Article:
I was first exposed to jazz circa 1973, when I met a fellow who ran Kappy's Record Store over near 10th Ave., on 42nd St. in NYC. We really clicked and when I told him I played piano and went to Music & Art HS, and had just started at City College of NY as a music major, he asked if I liked jazz...I said yes but I didn't know much about it, but that I did have sheet music for many popular 1920's through 1940's tunes by noted composers (Porter; Gershwins; Irving Berlin; Rodgers & Hammerstein/Hart; Jerome Kern; Lerner & Loewe; etc.) that my mother had sung beautifully starting in the 1940's including tons of famous show tunes, and I played many of those songs already. SOOOO... he started me off LP's by Oscar Peterson, Art Tatum, Bud Powell, Errol Garner, Bill Evans, Monty Alexander, Charlie Byrd, and Dave Brubeck... does it get any better than that? ...No, it doesn't. I was hooked!!
I met and had a master class with the late music giant John Lewis, leader of the Modern Jazz Quartet! This was at CCNY in 1977. I was blessed! It was an incredible class... how could it have been anything else?!?!
The first jazz record I bought was...I bought numerous records from my friend at the record store, as mentioned above. He introduced me to nothing but music giants/legends! I think The Dave Brubeck Quartet, Greatest Hits, was actually the first one.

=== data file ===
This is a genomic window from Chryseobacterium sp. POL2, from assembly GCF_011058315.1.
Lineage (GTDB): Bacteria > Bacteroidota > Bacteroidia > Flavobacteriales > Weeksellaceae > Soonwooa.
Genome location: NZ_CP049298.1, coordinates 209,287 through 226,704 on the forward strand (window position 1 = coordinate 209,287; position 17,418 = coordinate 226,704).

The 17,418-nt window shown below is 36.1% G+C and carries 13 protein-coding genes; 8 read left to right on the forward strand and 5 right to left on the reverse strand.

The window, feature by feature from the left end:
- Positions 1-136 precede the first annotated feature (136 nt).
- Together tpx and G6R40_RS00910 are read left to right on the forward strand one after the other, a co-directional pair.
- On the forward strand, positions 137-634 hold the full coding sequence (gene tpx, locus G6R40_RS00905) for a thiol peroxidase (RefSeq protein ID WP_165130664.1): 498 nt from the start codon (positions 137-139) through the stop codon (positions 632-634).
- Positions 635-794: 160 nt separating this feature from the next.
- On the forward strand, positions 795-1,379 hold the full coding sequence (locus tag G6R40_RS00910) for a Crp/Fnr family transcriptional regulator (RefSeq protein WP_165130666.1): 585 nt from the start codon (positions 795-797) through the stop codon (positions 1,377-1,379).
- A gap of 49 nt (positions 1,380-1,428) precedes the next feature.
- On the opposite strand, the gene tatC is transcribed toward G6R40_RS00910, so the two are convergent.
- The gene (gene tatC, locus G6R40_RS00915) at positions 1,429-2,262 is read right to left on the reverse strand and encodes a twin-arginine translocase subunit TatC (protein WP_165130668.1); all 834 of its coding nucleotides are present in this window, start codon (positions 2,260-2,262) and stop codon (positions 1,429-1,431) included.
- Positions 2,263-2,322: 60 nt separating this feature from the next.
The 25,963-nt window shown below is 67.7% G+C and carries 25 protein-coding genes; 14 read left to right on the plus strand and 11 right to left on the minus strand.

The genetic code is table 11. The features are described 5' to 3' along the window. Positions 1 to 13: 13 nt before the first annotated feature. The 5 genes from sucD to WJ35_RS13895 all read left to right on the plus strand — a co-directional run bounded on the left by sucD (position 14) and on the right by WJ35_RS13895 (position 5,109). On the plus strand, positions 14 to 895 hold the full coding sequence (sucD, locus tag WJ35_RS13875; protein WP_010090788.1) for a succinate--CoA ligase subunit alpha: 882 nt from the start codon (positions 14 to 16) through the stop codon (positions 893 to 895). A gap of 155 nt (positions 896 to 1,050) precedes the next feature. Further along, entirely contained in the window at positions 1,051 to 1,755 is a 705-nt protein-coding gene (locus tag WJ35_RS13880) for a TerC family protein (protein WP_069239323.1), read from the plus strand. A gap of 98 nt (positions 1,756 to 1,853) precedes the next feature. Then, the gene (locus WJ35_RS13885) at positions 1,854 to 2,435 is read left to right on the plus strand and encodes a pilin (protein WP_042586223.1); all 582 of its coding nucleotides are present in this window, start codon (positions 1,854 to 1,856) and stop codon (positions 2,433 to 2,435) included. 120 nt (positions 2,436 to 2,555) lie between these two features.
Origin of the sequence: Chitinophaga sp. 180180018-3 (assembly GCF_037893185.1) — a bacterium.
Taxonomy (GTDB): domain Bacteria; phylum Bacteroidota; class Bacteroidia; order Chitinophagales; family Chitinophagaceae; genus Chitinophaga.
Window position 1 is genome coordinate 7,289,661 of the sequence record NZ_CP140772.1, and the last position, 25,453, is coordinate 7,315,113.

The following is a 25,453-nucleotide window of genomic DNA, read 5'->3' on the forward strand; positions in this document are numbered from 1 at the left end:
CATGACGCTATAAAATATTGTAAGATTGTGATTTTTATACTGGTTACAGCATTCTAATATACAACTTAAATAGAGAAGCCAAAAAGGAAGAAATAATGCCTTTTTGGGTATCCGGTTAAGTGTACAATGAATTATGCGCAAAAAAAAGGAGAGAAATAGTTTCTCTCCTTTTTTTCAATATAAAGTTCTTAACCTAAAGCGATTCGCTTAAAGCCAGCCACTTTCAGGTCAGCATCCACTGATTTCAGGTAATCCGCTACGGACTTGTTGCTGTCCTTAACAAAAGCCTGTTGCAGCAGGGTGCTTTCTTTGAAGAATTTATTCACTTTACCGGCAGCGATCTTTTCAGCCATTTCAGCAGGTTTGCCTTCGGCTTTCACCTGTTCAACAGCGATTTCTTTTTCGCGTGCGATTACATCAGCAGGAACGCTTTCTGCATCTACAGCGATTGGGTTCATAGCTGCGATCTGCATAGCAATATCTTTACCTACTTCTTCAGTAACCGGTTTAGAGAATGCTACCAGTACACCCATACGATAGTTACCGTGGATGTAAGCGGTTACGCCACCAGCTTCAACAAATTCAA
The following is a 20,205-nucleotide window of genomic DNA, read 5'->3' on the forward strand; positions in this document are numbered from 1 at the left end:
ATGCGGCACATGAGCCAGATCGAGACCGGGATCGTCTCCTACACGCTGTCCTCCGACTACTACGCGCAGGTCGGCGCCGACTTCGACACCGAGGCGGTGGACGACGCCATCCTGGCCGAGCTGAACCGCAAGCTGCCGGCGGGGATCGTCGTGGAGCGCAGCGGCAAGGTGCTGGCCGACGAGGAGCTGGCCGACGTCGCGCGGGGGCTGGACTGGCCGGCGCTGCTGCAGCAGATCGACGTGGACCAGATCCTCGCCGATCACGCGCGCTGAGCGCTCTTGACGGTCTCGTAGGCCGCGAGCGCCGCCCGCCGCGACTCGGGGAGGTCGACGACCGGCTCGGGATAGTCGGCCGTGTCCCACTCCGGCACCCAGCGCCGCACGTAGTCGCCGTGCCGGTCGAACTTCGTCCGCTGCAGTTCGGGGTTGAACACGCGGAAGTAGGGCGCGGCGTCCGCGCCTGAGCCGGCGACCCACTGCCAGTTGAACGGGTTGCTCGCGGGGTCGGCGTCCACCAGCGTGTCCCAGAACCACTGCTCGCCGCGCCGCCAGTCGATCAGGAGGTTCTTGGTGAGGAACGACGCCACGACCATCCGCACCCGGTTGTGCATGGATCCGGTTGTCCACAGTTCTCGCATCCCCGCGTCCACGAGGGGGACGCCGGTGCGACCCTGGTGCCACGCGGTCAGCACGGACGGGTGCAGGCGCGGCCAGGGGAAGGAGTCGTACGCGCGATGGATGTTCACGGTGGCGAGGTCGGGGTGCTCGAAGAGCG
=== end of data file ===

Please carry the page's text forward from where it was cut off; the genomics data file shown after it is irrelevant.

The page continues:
My advice to new listeners... study first--understand the rudiments--solfeggio, keys, scales, and basic chords. Read a book or take a class that includes the study of chord progressions, especially in jazz. It should ideally be a piano class so you can play multiple notes together. Have a good EAR or else it's not really worth it in my view...to become a musician, a good EAR for music is about as fundamental as breathing! Learn to read chord charts--i.e., lead sheets - wherein you play various voicings of the chords--major, minor, dominant 7th (alterations of these, you can learn over time - the basic chords are most important for starters), plus the melody, on the piano or keyboard. If you have to read the exact notes, then it's not the same as actually internalizing it & getting it all into your head. If you can do this, I think you're ready not only for listening to jazz, but understanding many concepts of it! Of course...anyone can listen to jazz... but I think it's so good to also have a grasp of it.